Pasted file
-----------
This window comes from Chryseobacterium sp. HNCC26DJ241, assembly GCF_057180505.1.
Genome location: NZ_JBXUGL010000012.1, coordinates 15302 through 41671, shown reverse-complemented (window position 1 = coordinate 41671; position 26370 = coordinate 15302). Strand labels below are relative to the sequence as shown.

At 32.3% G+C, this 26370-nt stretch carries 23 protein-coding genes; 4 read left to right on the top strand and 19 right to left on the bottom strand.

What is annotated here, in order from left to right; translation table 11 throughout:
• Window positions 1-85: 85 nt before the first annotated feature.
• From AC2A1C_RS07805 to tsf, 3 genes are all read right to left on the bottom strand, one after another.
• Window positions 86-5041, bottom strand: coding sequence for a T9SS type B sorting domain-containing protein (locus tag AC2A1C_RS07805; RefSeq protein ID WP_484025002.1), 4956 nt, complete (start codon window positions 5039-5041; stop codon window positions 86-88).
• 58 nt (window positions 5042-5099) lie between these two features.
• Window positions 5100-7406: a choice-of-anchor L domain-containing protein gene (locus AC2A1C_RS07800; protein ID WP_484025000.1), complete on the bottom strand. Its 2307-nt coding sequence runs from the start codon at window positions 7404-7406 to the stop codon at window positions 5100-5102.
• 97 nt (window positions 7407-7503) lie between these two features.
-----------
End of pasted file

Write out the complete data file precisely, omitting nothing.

This window comes from Chryseobacterium sp. HNCC26DJ241, assembly GCF_057180505.1.
Genome location: NZ_JBXUGL010000012.1, coordinates 15302 through 41671, shown reverse-complemented (window position 1 = coordinate 41671; position 26370 = coordinate 15302). Strand labels below are relative to the sequence as shown.

At 32.3% G+C, this 26370-nt stretch carries 23 protein-coding genes; 4 read left to right on the top strand and 19 right to left on the bottom strand.

What is annotated here, in order from left to right; translation table 11 throughout:
• Window positions 1-85: 85 nt before the first annotated feature.
• From AC2A1C_RS07805 to tsf, 3 genes are all read right to left on the bottom strand, one after another.
• Window positions 86-5041, bottom strand: coding sequence for a T9SS type B sorting domain-containing protein (locus tag AC2A1C_RS07805; RefSeq protein ID WP_484025002.1), 4956 nt, complete (start codon window positions 5039-5041; stop codon window positions 86-88).
• 58 nt (window positions 5042-5099) lie between these two features.
• Window positions 5100-7406: a choice-of-anchor L domain-containing protein gene (locus AC2A1C_RS07800; protein ID WP_484025000.1), complete on the bottom strand. Its 2307-nt coding sequence runs from the start codon at window positions 7404-7406 to the stop codon at window positions 5100-5102.
• 97 nt (window positions 7407-7503) lie between these two features.